Bank of Spain Chief Economist Jose Luis Malo de Molina said markets were showing signs of the “disintegration” of the single currency before the European Union summit last week.
“The freezing up of the interbank market and the dislocation of sovereign-debt markets constituted signs of disintegration of the single-currency area and serious obstacles to the transmission of common monetary policy,” he said in a speech late yesterday posted on the Bank of Spain’s website.
EU leaders with the exception of the U.K. agreed to bolster fiscal cooperation and strengthen deficit rules after all-night talks in Brussels on Dec. 9 amid concern that Italy and Spain may succumb to a debt crisis that’s brought Greece to the brink of bankruptcy. The fiscal accord provides tighter budget rules and an additional 200 billion euros ($260.2 billion) to the euro area’s warchest in an effort to reassure investors that European leaders will deliver the region from its two-year ordeal.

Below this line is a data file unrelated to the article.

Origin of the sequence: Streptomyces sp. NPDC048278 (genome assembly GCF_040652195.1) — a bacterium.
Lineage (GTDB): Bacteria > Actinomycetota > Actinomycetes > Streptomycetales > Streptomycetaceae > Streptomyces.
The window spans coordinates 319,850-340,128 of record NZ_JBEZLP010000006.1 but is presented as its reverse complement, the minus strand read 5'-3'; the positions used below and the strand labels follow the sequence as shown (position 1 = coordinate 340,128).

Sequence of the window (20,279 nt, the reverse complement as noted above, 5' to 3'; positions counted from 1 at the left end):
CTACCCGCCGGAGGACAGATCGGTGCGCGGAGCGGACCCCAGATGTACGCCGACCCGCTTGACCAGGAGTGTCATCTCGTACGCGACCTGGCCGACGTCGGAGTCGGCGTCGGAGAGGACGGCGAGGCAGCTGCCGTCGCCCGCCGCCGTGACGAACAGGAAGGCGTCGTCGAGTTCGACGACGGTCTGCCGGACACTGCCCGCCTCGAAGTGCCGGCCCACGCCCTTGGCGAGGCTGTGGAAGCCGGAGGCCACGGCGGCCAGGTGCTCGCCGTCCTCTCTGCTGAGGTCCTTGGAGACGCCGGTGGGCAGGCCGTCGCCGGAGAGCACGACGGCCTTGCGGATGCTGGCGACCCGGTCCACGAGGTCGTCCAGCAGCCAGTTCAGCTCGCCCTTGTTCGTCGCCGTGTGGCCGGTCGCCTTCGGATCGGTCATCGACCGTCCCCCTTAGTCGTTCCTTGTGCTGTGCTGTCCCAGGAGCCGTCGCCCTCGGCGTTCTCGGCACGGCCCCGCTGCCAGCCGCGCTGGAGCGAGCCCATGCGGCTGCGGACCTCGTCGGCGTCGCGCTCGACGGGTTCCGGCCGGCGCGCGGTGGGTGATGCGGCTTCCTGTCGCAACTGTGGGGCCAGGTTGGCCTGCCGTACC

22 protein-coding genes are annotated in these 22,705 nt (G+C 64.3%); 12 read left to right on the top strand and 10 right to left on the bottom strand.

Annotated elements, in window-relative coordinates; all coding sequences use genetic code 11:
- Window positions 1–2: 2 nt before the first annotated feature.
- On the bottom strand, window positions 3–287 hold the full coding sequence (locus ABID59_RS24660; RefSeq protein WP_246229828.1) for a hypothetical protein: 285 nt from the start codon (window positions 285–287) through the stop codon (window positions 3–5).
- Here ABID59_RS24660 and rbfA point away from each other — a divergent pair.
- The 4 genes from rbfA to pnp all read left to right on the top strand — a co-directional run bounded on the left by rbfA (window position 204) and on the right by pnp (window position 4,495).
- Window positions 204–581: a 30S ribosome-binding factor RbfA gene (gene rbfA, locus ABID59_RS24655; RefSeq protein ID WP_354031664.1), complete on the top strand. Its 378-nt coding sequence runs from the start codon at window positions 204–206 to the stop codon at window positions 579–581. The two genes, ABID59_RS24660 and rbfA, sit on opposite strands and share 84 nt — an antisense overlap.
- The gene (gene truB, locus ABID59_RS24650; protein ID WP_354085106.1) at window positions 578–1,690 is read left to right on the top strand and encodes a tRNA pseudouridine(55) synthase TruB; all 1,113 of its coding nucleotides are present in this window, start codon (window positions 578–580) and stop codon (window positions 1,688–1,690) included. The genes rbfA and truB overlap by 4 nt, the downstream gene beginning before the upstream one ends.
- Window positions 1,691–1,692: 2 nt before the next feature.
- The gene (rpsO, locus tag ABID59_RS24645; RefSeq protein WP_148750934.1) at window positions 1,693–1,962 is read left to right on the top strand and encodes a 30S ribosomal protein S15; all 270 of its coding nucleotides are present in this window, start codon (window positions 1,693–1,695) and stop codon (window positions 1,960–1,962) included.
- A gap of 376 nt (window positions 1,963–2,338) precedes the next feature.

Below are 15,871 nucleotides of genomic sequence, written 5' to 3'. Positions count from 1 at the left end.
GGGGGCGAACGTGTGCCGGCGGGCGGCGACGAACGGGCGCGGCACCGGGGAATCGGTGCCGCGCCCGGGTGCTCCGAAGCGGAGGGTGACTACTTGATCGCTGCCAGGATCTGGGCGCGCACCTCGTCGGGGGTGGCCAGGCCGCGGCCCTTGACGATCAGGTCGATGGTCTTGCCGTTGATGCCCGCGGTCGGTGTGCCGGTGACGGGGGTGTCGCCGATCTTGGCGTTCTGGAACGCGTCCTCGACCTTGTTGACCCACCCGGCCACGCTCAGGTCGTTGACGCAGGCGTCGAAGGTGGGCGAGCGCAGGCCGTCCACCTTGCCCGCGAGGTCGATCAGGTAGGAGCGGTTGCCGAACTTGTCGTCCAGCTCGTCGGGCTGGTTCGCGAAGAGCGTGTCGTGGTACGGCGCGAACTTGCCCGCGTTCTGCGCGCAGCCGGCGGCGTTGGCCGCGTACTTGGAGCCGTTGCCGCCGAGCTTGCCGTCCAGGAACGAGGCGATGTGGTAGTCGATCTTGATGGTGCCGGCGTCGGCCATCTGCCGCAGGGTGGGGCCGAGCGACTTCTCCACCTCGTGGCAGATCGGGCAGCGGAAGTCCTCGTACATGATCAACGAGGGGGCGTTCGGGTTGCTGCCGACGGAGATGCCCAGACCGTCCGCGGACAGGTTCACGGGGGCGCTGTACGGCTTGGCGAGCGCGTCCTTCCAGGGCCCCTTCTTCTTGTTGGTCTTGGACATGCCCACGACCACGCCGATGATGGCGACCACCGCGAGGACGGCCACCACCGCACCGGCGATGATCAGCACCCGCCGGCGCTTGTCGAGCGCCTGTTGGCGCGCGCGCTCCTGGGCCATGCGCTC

The summit produced “undoubtedly important steps” even as “they are still partial and the pace may still seem too slow,” Malo de Molina said. Achieving a “convincing stability mechanism” is “a difficult task which implies sensitive questions of moral hazard and of sharing financial efforts among members should risks materialize,” he said.
Efforts toward a new fiscal accord lack a “comprehensive solution,” increasing pressure on sovereign-debt grades, Fitch Ratings said this week. Moody’s Investors Service said it will review the ratings of EU nations because the Dec. 9 summit accord produced few new measures to tackle the debt crisis.
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